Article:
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The Preliminary SAT/National Merit Scholarship Qualifying Test (PSAT/NMSQT) is a standardized test administered by the College Board and cosponsored by the National Merit Scholarship Corporation (NMSC) in the United States. Approximately 3.5 million students take the PSAT/NMSQT each year. In 2013, 1.59 million high school sophomores and 1.55 million high school juniors took the PSAT. Younger students are also eligible to take the test. The scores from the PSAT/NMSQT are used to determine eligibility and qualification for the National Merit Scholarship Program.
Prior to 1997, the PSAT was composed of only Math and Verbal sections. The Verbal section received a double weighting to allow a full composite score of 240 points  The Writing Skills section, introduced in 1997, was partially derived from the discontinued Test of Standard Written English (TSWE).
Students register for the exam through high schools which are members of the College Board. The test is composed of three sections: Math, Critical Reading, and Writing Skills, and takes two hours and ten minutes to complete. Each of the three sections is scored on a scale of 20 to 80 points, which add up to a maximum composite score of 240 points.This parallels the SAT, which is graded on a scale of 200 to 800 (the narrower range is to distinguish from which test a score comes and to denote less accuracy). However, unlike the new (2005) SAT, the new PSAT does not include higher-level mathematics (e.g., concepts from Algebra II) or an essay in its writing section (which was added to the SAT in 2005).
The test is mostly multiple-choice, but there are 10 open-response math questions that require takers to enter their responses on a grid. Students are allowed to use calculators on the math sections.
The sum of the three scores is known as the Selection Index and is used, along with four general criteria[which?] for eligibility such as U.S. citizenship status (or be a U.S. lawful permanent resident or have applied for permanent residence, the application for which has not been denied, and intend to become a U.S. citizen at the earliest opportunity allowed by law), for both preliminary and primary selection in the National Merit Scholarship Programs.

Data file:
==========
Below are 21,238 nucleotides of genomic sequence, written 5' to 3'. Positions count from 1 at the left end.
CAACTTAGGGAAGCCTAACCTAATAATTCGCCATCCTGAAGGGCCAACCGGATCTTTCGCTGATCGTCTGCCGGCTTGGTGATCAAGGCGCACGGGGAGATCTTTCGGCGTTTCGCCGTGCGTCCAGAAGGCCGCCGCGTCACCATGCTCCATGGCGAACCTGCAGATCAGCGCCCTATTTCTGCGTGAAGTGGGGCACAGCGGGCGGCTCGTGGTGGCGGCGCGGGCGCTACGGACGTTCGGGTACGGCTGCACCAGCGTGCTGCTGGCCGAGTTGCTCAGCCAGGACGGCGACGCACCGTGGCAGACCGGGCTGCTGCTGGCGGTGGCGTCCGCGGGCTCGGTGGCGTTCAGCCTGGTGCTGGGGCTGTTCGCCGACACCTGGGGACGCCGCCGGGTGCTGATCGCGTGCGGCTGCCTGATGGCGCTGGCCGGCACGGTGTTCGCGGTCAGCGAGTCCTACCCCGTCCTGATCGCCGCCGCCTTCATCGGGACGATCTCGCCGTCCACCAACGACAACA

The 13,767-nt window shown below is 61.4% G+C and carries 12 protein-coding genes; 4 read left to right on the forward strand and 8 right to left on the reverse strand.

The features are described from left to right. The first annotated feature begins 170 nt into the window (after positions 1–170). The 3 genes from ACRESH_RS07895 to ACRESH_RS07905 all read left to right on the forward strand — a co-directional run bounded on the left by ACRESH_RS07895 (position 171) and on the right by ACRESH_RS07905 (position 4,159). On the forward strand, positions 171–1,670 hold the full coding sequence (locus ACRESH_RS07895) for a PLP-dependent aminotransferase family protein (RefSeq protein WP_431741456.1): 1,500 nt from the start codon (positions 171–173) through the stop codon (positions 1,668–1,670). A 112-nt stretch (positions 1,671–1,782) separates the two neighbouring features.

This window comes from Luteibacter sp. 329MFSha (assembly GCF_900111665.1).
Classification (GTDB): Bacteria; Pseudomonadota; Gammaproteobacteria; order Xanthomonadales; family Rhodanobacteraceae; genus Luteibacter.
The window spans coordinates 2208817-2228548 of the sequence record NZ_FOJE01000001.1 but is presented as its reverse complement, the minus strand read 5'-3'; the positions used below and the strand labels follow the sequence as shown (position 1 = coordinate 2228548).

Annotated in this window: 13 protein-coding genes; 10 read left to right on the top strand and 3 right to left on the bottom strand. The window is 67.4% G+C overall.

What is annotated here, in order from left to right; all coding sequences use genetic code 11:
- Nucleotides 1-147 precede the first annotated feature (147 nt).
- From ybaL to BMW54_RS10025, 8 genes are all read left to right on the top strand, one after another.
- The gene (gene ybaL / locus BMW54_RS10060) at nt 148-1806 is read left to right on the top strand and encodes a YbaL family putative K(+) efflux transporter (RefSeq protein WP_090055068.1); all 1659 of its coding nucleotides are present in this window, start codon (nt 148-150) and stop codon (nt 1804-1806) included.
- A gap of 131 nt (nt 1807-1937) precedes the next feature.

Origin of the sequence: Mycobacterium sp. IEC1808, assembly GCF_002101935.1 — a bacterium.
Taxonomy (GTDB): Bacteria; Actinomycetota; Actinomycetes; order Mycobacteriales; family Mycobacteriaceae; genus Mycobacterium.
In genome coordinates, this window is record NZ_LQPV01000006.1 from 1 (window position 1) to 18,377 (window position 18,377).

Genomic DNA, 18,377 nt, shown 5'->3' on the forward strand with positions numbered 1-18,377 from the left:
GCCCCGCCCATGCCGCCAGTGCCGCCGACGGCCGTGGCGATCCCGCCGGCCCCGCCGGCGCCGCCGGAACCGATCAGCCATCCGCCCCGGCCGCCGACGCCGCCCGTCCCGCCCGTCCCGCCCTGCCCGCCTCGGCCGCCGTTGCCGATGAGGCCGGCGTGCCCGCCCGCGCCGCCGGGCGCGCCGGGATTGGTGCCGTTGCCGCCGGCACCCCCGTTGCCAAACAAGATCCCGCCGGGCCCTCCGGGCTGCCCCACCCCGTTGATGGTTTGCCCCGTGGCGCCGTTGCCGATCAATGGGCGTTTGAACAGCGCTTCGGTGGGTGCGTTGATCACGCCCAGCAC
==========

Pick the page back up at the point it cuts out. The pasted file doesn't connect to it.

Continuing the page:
The minimum Selection Index for recognition as a Semifinalist is determined by selection unit (50 states, three other geographic units, and a number of boarding school regions) and is set by the National Merit Scholarship Corporation in each state at whatever score yields about the 99th percentile to ensure an even geographical distribution of Semifinalists. However, there are objection to this to this practice, particularly from those who score well in states with high minima. Because it is dependent on selection unit, on the number of students taking the test in the selection unit, and how well the students in the selection unit do on the test, the minimum varies from year to year and from selection unit to selection unit. For example, for the 2007 competition (2005 PSAT), minimum scores required for Semifinalist recognition ranged from 207 in Mississippi to 224 in Massachusetts, with an unweighted mean of 215.
Levels of recognition
Students not recognized as Semifinalists whose Selection Index is above a different limit are recognized as Commended Students and receive Letters of Commendation. This minimum is determined at whichever score yields the 96th percentile nationally. It rose from 202 for the 2006 Program (2004 PSAT) to 203 for the 2007 Program (2005 PSAT). It was 205 for the 2008 Program (2006 PSAT) and 209 for the 2009 Program (2007 PSAT).
Students are confirmed as semifinalists as seniors, one year after taking the PSAT. Afterwards students must complete an application to become a Finalist. Other factors besides the PSAT Selection Index score are taken into account, such as the student's Grade Point Average (GPA) and a confirming SAT score.
The PSAT has been administered every fall since 1993. However, in recent years, it has become a popular subject of discourse among test-takers on various social media networks, especially after the Wednesday administration of the test, when most students take it. Many of them test poke fun at passages or questions in the PSAT that they find strange or amusing. The level of discussion is so significant that in 2013, the hashtag #PSAT reached trending status on Twitter near its administration date. This is despite the fact that since 2012, test participants have been required to copy and sign a statement agreeing to the test regulations, which include not discussing the test. That statement must be written in cursive, and in recent years, that requirement has drawn ire from both students and teachers, as many students find writing in cursive difficult.
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